SpecimensBotanic Garden Meise
Plants of Uganda:
The East-African country of Uganda lays on the equator. Although without a coastline, it borders some of the great lakes of the Rift valley such as lake Edward and lake Albert to the west and lake Victoria to the south-east. Savannahs (tropical grasslands with mainly bushes and shrubs) cover almost the entire surface of the country. Forests exist only in the more humid regions around lake Victoria and in the western mountain ranges. About 40 million people, with their quite diverse cultures and languages live in Uganda; most belong to Bantu peoples. The official languages are the colonial English and Swahili, whose use East Africa’s lingua franca dates from several centuries in the past.
The African Herbarium:
Meise Botanic Garden houses one of the 14 largest herbaria in the world. The herbarium is divided into Belgian, African, and General herbarium. The African herbarium contains about 1 million specimens of plants collected south of the Sahara. 85% of all material ever collected in central Africa (Democratic Republic of Congo, Rwanda, Burundi) is stored in our institution. This makes our African herbarium to remain to this day one of the most important herbaria in the world; and every year, we welcome numerous researchers in our institution who come to study these collections. Besides the central-African collections, the African herbarium also contains numerous specimens from other African countries with which Belgium never had any kind of colonial history. These specimens arrived to our collection throughout the years by means of scientific expeditions, exchange programs with other herbaria, and donations from private collectors.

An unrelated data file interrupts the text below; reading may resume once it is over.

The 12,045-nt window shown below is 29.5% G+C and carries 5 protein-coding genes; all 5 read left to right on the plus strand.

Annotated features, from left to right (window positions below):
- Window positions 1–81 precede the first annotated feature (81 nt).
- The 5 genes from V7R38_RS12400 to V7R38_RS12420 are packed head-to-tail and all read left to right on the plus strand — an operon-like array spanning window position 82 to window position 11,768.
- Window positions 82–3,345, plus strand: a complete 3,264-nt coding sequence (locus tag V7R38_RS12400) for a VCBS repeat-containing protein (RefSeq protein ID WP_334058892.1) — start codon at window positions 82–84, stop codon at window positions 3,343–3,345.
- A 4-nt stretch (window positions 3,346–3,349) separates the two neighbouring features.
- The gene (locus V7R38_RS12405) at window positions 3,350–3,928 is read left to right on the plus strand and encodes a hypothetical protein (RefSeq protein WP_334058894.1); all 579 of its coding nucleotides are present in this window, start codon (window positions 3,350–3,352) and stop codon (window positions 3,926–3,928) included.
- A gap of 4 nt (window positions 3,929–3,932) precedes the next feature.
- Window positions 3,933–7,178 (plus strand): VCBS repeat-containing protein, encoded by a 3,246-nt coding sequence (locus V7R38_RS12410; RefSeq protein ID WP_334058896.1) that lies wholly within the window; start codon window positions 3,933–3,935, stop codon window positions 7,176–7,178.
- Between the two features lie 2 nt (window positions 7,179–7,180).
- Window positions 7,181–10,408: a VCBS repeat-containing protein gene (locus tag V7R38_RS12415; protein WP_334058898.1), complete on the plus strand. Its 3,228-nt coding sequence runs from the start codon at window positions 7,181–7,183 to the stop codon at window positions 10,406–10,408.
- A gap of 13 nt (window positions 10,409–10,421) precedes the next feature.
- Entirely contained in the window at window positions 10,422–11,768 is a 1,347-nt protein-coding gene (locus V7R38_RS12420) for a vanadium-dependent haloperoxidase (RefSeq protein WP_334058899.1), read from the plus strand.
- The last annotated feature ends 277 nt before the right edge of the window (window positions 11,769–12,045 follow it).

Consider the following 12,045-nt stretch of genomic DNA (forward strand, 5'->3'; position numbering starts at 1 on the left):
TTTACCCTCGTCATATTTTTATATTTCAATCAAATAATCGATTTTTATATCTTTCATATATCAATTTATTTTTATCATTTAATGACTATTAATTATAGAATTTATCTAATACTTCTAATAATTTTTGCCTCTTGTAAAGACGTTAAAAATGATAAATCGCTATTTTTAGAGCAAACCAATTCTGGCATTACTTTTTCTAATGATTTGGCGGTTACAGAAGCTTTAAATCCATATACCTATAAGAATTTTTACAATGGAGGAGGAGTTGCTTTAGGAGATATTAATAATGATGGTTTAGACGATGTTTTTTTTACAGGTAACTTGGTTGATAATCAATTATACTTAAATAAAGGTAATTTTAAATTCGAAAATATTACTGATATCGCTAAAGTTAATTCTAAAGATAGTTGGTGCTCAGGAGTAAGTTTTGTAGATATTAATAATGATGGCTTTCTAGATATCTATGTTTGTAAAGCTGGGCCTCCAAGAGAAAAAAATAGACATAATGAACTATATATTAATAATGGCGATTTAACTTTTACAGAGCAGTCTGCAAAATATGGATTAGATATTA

The DOE! project:
With the financial support of the Flemish Government, Meise Botanic Garden started the project DOE! in 2015 (Digitale Ontsluiting Erfgoedcollecties - Digital Access to Cultural Heritage Collections). It was in this way that the whole African herbarium, just like the Belgian herbarium, could be fully digitised! The images of all these specimens are available on www.botanicalcollections.be. The label data of the African herbarium specimens were also transcribed in the context of DOE!, partially by our own personnel, partially by an external company. For a more limited part of the collection, only some key fields were filled in, so that some precious data is still not digitally available. In this project, we ask for your contribution on order to finish the job!
Uganda, Herbarium Africanum, Hortus Botanicus Meise, Botanica.
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